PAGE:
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A handful of investment migration programs are weighing the introduction of higher investment thresholds this year. How can they price them correctly?
In economics, total revenue is a function of P and Q; the price of whatever is sold multiplied by the quantity. Investment migration programs should aim to maximize total revenue. How can they do that?
To explore the topic, let’s first use the analogy of ticket prices for a football match. Say Real Madrid is playing Liverpool in a group-stage Champion’s League fixture at the former’s home field, the Estadio Santiago Bernabéu, which has 81,044 seats (representing Q). To maximize total revenue, Real Madrid wants to sell exactly 81,044 tickets and charge as much as it can for each of those tickets. Since Q, in this case, is a given, the variable in question is P; what should Rel Madrid charge, on average, for tickets to get the highest possible game-day revenue?
Since the game is between two world-class clubs with millions of fans, interest is virtually limitless. If Real Madrid priced the tickets at one euro, therefore, all 81,044 seats would sell out in about 20 seconds. The stadium would be completely full on game-day, but Real Madrid would make only a paltry EUR 81,000 from the match. Conversely, say Real Madrid priced the tickets at EUR 10,000; they might sell a hundred seats, thereby making a million euros but have a nearly empty stadium.
What Real Madrid wants, ideally, is to find the average ticket price that fills the stadium to capacity and have every attendee pay the highest price they can possibly stomach, so high that any marginal increase would translate into a handful of empty seats. It isn’t practically possible to know exactly what that average is, but maybe it’s somewhere around EUR 80. This would net Real Madrid about EUR 6.5 million.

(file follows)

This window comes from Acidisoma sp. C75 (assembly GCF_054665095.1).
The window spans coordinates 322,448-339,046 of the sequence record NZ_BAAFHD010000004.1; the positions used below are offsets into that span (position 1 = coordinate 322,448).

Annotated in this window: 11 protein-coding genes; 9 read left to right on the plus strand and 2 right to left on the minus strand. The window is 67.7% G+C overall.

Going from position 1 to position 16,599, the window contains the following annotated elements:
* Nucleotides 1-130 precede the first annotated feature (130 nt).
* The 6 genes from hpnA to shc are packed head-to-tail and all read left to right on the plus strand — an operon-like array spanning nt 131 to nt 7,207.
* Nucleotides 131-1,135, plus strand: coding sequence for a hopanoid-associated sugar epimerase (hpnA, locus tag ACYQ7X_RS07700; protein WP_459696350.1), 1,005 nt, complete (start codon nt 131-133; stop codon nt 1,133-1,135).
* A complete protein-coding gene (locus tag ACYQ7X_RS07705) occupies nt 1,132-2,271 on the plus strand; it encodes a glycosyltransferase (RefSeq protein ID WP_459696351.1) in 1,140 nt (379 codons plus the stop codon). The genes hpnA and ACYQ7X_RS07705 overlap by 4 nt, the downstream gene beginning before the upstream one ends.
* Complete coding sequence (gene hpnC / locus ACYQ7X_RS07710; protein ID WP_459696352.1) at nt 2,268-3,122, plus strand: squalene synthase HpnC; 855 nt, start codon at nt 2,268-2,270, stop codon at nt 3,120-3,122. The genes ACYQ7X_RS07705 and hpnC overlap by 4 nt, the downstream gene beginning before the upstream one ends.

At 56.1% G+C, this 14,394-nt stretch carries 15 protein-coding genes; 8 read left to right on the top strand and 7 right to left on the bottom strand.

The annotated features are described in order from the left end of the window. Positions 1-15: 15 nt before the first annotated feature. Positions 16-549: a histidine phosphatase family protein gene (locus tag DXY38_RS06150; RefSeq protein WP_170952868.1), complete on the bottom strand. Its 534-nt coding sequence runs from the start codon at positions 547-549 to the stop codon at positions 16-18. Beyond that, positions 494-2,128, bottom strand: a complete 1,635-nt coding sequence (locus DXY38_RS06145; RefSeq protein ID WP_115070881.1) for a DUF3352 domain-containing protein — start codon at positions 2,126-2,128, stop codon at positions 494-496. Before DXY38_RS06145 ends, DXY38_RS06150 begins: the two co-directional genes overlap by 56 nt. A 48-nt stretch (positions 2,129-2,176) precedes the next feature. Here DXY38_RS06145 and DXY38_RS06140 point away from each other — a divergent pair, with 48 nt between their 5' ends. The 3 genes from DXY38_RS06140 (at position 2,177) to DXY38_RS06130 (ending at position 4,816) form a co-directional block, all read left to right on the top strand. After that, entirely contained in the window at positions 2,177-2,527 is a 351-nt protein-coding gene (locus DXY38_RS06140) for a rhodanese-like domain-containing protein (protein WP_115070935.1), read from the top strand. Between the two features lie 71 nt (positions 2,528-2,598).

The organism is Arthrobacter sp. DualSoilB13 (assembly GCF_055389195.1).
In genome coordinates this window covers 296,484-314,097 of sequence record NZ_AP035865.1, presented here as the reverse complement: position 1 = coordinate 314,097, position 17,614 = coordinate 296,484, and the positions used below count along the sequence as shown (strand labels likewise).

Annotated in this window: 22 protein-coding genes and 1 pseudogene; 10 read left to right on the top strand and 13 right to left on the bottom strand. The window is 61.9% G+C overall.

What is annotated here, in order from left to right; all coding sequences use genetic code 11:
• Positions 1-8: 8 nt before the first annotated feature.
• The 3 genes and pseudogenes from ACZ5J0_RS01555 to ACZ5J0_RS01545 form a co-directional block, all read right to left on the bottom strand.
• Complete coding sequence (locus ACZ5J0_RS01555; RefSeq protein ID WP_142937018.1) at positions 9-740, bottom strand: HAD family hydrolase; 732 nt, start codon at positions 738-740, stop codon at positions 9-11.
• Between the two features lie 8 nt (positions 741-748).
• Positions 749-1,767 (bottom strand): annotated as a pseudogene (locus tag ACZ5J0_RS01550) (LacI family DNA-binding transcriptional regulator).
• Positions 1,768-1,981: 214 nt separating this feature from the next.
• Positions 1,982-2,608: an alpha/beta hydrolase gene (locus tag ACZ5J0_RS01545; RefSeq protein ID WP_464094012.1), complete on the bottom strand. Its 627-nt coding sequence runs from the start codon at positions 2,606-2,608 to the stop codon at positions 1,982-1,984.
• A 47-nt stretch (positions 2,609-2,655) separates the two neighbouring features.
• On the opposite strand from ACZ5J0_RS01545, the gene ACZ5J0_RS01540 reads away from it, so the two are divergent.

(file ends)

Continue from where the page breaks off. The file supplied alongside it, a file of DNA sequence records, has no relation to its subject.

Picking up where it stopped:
Apply this example to investment migration. In terms of minimum investment requirements, residence and citizenship by investment programs fall into one of three broad categories: Overpriced, underpriced, and more or less correctly priced.
One example of an overpriced program is Turkey’s pre-2018 CIP. Today, at a minimum investment of US$250,000, the program has become, essentially overnight, the world’s most popular CIP. But when the program first opened in 2017, minimum investments started at US$1 million. There was almost no interest in the program, and Turkey wisely bowed to market realities eventually.
Whenever a country has a large backlog of applications, there are generally two possible explanations; either the processing is woefully inefficient, or the program is oversubscribed because of a fixed number of spots and a minimum investment that is too low.
The residence programs of Portugal, Greece, and Malta, for example, have all struggled with significant backlogs in the past, not because they have any fixed limits on how many people can apply each year but because they were not prepared to handle their own popularity. In these cases, the backlogs didn’t arise from ticket prices being too low relative to the number of seats in the stadium, but because the ticket offices were understaffed and didn’t have digital sales platforms.